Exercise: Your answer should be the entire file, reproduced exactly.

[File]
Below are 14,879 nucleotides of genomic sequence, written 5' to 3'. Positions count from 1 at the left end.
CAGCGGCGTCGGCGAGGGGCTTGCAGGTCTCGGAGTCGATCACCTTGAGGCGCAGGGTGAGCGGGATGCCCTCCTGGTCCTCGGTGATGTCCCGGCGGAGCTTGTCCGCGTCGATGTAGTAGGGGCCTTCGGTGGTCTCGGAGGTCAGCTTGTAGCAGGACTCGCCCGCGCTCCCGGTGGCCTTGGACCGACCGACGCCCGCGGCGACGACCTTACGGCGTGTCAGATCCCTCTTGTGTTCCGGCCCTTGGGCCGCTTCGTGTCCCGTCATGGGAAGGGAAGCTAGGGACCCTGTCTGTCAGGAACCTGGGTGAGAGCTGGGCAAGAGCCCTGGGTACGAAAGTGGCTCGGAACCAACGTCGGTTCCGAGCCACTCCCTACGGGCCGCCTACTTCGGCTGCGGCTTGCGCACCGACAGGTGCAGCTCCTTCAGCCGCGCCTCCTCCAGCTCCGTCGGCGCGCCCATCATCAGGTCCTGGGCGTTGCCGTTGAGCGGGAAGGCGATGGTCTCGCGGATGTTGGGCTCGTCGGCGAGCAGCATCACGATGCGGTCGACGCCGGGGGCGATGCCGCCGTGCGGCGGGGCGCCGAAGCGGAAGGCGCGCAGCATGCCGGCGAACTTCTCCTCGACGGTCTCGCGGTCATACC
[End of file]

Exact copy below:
Below are 14,879 nucleotides of genomic sequence, written 5' to 3'. Positions count from 1 at the left end.
CAGCGGCGTCGGCGAGGGGCTTGCAGGTCTCGGAGTCGATCACCTTGAGGCGCAGGGTGAGCGGGATGCCCTCCTGGTCCTCGGTGATGTCCCGGCGGAGCTTGTCCGCGTCGATGTAGTAGGGGCCTTCGGTGGTCTCGGAGGTCAGCTTGTAGCAGGACTCGCCCGCGCTCCCGGTGGCCTTGGACCGACCGACGCCCGCGGCGACGACCTTACGGCGTGTCAGATCCCTCTTGTGTTCCGGCCCTTGGGCCGCTTCGTGTCCCGTCATGGGAAGGGAAGCTAGGGACCCTGTCTGTCAGGAACCTGGGTGAGAGCTGGGCAAGAGCCCTGGGTACGAAAGTGGCTCGGAACCAACGTCGGTTCCGAGCCACTCCCTACGGGCCGCCTACTTCGGCTGCGGCTTGCGCACCGACAGGTGCAGCTCCTTCAGCCGCGCCTCCTCCAGCTCCGTCGGCGCGCCCATCATCAGGTCCTGGGCGTTGCCGTTGAGCGGGAAGGCGATGGTCTCGCGGATGTTGGGCTCGTCGGCGAGCAGCATCACGATGCGGTCGACGCCGGGGGCGATGCCGCCGTGCGGCGGGGCGCCGAAGCGGAAGGCGCGCAGCATGCCGGCGAACTTCTCCTCGACGGTCTCGCGGTCATACC